TOWN OF ROOKINGHAII.
(Oircutt Oourt, D. VlJ'l'/1l,ont. May, ISBO.)
JURISDICTION STATE STATUTE. - The fact that an action is whoDy founded upon 3 state statute does not necessarlly defeat the jUrisdiction of the circuit court. .
Motion to dismiss for want of jurisdiction.
Jonathali B. Farnsworth, for plaintiff. Cha;rles N. Davenport, for defendant.
WHEELER, D. J. This is an action on the case founded upon section 41, c. 25, St.Vt., which provides that "if any special damage shall happen to any person, his team, carriage, or other property, by means of the insufficiency or want of repairs of any highway or bridge in town, which such town is liable to keep in repair, the person sustaining such damage shall have the right to recover the same in an action on the case in any court proper to try the same." The plaintiff is alleged to be a citizen of Massachusetts, and the defendant is a town in Vermont. The defendant moves to dismiss for want of jurisdiction, because, as is argued, this is not an action at common law or in equity, of which jurisdiction is given to the circuit courts of the United States by seotion 629, U. S. Rev. St., and section 1 of the act of March 3, J.875, to determine the jurisdiction of the circuit courts of the United States, (18 St. at Large, 4:70, c. 137,) but is an action founded wholly upon the statutes of the state, and a proceeding of which the state courts only can have jurisdiction. The cause has been heard upon this motion. The constitution of the United States extends the judicial power of the United States to controversies between citizens of different states. Article 3, § 2. Under this section, and the one next preceding, authorizing congress to ordain and establish courts, jurisdiction has been given to the circuit courts, by the statutes cited, of suits of a civil nature at common law, in which there shall be a controversy between citizens of different states. The question is whether this is an action at common law. The same expression is used in arti·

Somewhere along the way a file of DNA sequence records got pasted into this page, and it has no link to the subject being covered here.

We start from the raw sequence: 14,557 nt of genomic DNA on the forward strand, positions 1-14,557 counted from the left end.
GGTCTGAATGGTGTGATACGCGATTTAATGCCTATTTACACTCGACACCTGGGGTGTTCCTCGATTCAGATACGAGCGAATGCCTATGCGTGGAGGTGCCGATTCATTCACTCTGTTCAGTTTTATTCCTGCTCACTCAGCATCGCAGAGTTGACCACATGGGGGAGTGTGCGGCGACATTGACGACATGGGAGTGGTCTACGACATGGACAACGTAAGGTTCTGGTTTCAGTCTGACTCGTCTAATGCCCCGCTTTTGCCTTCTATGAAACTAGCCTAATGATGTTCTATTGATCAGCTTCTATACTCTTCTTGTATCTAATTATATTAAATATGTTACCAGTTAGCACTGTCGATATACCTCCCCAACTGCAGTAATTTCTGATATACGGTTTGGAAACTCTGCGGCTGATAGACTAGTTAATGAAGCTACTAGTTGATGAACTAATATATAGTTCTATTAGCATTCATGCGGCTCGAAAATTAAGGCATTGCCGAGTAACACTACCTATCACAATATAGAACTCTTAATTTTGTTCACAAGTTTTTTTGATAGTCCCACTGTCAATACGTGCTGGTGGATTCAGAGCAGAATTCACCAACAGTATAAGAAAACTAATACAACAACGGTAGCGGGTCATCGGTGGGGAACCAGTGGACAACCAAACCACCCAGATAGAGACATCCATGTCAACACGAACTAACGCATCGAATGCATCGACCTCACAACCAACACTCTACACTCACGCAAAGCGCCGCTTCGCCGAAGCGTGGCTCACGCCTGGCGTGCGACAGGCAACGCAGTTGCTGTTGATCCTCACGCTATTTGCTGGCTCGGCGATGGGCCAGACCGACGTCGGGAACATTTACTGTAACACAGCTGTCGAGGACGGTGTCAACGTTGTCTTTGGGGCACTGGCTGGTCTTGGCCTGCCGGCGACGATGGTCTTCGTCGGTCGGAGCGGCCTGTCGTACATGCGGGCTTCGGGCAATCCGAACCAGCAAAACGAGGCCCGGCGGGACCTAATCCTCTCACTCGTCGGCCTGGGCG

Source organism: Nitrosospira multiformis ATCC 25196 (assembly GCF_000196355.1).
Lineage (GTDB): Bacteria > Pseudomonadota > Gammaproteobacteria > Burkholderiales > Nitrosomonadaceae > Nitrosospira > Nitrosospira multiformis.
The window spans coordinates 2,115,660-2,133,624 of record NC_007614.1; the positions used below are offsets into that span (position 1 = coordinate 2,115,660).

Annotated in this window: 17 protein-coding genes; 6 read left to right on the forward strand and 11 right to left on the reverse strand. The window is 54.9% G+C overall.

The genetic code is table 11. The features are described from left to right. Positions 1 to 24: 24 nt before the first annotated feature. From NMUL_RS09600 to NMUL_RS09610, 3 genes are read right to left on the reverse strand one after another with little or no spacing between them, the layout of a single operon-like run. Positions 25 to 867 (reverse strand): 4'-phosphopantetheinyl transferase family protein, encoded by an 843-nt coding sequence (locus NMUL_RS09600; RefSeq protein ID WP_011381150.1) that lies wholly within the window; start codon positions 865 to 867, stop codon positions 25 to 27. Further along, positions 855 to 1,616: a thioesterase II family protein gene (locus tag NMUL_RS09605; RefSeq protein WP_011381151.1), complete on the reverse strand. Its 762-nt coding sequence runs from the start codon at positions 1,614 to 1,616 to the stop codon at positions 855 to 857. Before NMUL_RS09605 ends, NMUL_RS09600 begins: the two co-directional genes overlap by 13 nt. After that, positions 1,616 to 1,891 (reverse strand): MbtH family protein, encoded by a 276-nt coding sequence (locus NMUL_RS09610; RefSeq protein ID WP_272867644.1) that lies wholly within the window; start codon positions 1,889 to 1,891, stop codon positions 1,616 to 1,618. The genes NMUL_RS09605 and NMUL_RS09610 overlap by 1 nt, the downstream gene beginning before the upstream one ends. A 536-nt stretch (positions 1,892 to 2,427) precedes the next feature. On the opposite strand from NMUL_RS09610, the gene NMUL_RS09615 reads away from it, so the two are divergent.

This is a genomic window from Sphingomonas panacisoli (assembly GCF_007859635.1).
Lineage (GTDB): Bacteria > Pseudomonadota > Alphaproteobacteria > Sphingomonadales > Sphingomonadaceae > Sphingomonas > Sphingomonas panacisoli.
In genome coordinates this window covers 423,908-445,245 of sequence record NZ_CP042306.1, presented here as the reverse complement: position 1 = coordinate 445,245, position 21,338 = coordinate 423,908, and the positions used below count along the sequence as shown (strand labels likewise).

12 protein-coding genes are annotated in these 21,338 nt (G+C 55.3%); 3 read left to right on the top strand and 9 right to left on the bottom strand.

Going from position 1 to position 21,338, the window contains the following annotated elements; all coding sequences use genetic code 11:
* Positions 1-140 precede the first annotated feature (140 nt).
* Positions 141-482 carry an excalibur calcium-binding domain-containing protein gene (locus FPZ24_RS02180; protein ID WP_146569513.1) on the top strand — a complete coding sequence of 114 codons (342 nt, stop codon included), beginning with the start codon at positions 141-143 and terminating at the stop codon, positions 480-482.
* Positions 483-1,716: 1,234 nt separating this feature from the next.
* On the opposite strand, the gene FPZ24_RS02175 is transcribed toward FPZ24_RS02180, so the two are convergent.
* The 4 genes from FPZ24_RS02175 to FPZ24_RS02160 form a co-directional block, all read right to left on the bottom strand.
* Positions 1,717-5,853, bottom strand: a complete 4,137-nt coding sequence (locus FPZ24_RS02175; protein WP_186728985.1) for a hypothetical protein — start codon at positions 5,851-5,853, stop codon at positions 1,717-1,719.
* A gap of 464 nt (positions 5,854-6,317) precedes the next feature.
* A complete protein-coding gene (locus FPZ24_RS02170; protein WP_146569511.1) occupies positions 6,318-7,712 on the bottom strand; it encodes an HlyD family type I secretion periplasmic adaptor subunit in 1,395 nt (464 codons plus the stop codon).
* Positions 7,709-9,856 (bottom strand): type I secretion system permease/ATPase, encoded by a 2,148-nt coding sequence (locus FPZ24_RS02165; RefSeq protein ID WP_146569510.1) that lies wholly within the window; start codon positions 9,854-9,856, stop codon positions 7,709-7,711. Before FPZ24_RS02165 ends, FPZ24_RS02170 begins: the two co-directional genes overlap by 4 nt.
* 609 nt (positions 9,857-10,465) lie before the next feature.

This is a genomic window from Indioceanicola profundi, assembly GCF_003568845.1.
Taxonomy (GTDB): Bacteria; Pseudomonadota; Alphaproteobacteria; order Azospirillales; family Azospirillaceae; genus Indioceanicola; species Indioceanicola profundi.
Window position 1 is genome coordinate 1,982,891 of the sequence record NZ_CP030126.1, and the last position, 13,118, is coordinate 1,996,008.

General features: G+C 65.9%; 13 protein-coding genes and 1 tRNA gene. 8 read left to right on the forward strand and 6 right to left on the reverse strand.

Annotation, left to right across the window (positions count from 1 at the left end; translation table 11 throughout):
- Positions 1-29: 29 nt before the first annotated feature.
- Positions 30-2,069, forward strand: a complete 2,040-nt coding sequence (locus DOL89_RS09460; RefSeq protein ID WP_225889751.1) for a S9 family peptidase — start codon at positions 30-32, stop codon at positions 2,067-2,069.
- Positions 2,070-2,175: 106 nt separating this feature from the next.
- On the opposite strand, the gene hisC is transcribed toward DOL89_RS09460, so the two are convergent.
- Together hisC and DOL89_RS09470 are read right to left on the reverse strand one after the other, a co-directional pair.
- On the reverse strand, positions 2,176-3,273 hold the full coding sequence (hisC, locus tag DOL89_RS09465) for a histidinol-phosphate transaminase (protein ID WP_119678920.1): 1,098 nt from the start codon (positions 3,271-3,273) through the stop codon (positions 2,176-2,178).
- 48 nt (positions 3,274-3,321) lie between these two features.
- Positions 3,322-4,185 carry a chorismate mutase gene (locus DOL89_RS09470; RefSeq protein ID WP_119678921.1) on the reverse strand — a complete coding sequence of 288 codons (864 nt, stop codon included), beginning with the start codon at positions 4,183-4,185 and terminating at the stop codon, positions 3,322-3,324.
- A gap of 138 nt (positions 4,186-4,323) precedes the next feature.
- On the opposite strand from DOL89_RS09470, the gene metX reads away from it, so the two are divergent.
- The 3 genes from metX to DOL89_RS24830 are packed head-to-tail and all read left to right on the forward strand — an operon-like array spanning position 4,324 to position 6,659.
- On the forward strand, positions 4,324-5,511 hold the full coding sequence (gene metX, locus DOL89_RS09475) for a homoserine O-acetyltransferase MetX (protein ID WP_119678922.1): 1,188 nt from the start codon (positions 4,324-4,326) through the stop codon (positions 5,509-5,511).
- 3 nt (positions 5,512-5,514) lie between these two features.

MORGAN V. GILBERT.
de 8 of the amendments to the constitution, where it is declared that in suits at COIIlmon law the right of trial by jury shall be preserved. This expression has been held to mean there all suits in which legal rights were to be ascertained and determined, in contradistinction to those where equitable rights alone were recognized and equitable remedies administered, and to admiralty proceedings, and not merely suits which the common law recognized among its old and settled proceedings. Parson8 v. Bedford, 3 Pet. 433. The right of recovery in this action is founded upon the statute, but an action at common law may be founded upon a statute. . Bac. Ab. "Statute," K. The rights to be determined are purely legal rights, as distinguished from equitable rights. The action on the case given by the statute is a common-law action. The parties to it have the right to ft, trial by jury according to the course of the common law, which the legislature of the state cannot take away or abridge. Plimpton v. Somerset, 33 Vt. 283. This court has concurrent jurisdiction with the courts of the state of actions of this nature in which thera is a controversy between citizens of different states of the required amount, as there is here, and, therefore, this is a proper court to try the action, within the meaning of statute of the stat" giving the action. Motion overruled.
w: D. Michigan, S . .D.
April 22, 1880.j
MORTGAGOR AND MORTGAGEE-INJURY
gagor is inSOlvent, a mortgagee may maintain an action for an unauthorizE:d injury to the mortgage security. .
Trespass on the case. Tried without a jury. Simonds d; Pletcher, for plaintiff. Champlin d; More, for defendant.